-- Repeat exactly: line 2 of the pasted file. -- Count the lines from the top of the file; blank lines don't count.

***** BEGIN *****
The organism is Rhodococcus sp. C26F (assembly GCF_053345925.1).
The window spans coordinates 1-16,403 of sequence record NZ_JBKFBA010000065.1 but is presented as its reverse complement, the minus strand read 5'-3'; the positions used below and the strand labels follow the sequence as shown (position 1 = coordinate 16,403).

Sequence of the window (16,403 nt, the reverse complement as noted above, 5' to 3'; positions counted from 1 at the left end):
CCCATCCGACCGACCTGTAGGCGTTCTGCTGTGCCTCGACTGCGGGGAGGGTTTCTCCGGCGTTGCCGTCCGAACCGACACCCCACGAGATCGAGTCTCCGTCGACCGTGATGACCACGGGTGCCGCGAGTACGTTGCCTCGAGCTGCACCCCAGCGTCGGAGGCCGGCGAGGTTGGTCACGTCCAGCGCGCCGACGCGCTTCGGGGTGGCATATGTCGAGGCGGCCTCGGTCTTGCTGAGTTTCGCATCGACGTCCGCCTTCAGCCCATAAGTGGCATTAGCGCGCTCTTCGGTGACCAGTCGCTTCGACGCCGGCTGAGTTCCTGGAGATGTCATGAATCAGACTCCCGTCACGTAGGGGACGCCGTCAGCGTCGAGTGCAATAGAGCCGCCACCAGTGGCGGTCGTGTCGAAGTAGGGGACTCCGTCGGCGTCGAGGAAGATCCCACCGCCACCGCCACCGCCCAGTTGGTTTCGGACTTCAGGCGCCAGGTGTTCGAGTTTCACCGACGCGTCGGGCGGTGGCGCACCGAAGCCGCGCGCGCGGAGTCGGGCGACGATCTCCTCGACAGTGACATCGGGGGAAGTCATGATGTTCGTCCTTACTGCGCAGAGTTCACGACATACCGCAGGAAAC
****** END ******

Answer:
The window spans coordinates 1-16,403 of sequence record NZ_JBKFBA010000065.1 but is presented as its reverse complement, the minus strand read 5'-3'; the positions used below and the strand labels follow the sequence as shown (position 1 = coordinate 16,403).